LOUISVILLE, Ky. (WDRB) — Humana Inc. says it has discovered structural defects in the bowels of its nearly 40-year-old corporate headquarters in downtown Louisville, leading the health insurer to sue renowned architect Michael Graves’ firm as well as others involved in the 27-story building’s construction in the early 1980s.

A lawsuit filed Thursday in state court in Jefferson County seeks compensation for the “significant costs” Humana will incur to fix “latent defects” with the stately building at 500 W. Main Street, which was constructed from 1983 to 1985.

Humana says the building is safe to occupy, but the remedial work will take 4-5 years.

One issue, which wasn’t discovered until Humana started researching a building renovation in the fall of 2019, has to do with the welds connecting the building’s structural columns, according to the lawsuit.

It was only after Humana got behind “drywall, insulation, plumbing, electrical, and other building components” that the problematic welds were revealed, according to the complaint.

The suit names New Jersey-based Michael Graves & Associates, New York-based DeSimone Consulting Engineering Group and Louisville-based Wehr Constructors as defendants.

Graves, who died in 2015, designed the building while DeSimone served as the structural engineer and Wehr as the general contractor, according to the complaint. None of the companies immediately responded to requests for comment.

“After discovering the problems with the Building, Humana has monitored the condition of the Building to confirm that it has been and remains safe for occupancy during the four to five years it is estimated to complete remediation, and in the future as a result of the remediation itself,” Humana says in the lawsuit.

In a written statement, a Humana spokesman said the company continues to make capital improvements in the building, known as Humana Tower, and in its other downtown Louisville building known as Waterside to aid the productivity of thousands of corporate employees based in the city.

“This includes updating structural components at Humana Tower to rectify some original design, engineering, and construction issues and ensure the building’s sustainability for many years to come,” Humana spokesman Mark Taylor said. “At the same time, we are in discussions with the original architecture, structural engineering and contracting firms that led the construction of the building regarding reimbursement of the remediation costs we have incurred to address these issues.”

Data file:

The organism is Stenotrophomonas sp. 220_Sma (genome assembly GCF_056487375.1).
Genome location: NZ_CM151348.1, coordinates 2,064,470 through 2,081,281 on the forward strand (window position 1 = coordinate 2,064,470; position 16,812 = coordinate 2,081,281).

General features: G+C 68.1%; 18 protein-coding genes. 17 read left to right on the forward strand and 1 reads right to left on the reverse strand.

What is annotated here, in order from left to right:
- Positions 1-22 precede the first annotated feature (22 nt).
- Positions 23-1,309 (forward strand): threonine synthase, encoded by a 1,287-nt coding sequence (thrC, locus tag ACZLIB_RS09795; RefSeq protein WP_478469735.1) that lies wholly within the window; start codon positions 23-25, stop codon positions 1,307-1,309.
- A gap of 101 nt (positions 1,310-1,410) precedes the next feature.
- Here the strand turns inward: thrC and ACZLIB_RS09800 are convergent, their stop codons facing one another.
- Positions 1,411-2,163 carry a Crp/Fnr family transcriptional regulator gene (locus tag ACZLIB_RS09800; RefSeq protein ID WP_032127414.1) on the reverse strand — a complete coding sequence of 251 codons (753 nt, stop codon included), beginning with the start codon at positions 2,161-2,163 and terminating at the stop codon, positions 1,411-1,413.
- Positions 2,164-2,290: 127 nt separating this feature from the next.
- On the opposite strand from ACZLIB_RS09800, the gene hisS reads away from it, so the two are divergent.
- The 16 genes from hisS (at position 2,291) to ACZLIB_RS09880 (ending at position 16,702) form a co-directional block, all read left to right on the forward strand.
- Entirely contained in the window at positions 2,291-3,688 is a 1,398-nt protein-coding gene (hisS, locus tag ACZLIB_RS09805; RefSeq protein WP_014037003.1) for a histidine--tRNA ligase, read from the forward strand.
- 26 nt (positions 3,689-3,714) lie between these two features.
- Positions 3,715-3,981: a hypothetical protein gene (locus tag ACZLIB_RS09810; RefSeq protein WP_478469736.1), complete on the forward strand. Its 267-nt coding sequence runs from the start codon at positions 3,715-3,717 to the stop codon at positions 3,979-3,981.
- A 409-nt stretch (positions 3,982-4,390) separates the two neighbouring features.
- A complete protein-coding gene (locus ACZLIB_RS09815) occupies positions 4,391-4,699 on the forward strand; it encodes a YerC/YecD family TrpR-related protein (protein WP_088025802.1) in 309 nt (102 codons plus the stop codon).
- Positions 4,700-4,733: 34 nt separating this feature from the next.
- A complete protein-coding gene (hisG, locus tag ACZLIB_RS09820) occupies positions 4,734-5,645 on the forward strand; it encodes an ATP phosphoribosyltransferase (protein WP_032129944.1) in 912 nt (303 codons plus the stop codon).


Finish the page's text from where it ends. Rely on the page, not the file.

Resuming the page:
Graves was “one of the most prominent and prolific American architects of the latter 20th century,” according to a 2015 obituary in The New York Times.

Olon Dotson, chair of the Department of Architecture at Ball State University in Muncie, Indiana, said it was “shocking” to see a lawsuit against Graves, who was at the forefront of postmodern architecture from the late 1970s to the early 2000s.

“In my opinion the Humana building in Louisville was his finest work as an architect,” Dotson told WDRB News. “It was just a fine piece of sculpture in the postmodern style.”

Dotson said architects are often the entity with which building owners have a contractual relationship and are often necessary to sue to reach subcontractors who may be responsible for any problems.

He said all the businesses involved in the construction of Humana Tower likely have professional liability insurance, but it’s unclear whether those policies are still in effect four decades later.

“What are the statute of limitations on that coverage? This is a very litigious society; everybody is going to be pointing fingers,” he said.

Humana discovered the problems in 2019 when it began looking into a renovation, according the lawsuit.

The company was interested in converting the 8th floor terrace of the podium that extends from the main structure toward Main Street into an “occupied greenspace.”

In evaluating whether the podium could support the greenspace, Humana discovered that the “demand capacity ratio of various supporting structures (of the podium) were found to exceed the limit imposed by the building code and professional standards.”

After abandoning the renovation idea, Humana looked into the main tower and discovered that it also had unacceptable demand capacity ratios.

“Exposing the hidden structural steel columns in the Tower unexpectedly revealed that the connections between columns were welded in a manner that violated professional and industry construction standards and the applicable building code now and at the time of construction,” the lawsuit claims. “Among other issues, of the column connections inspected, it was found that web-to-web welds were not installed as required, and flange-to-flange welds were found to be insufficient.”

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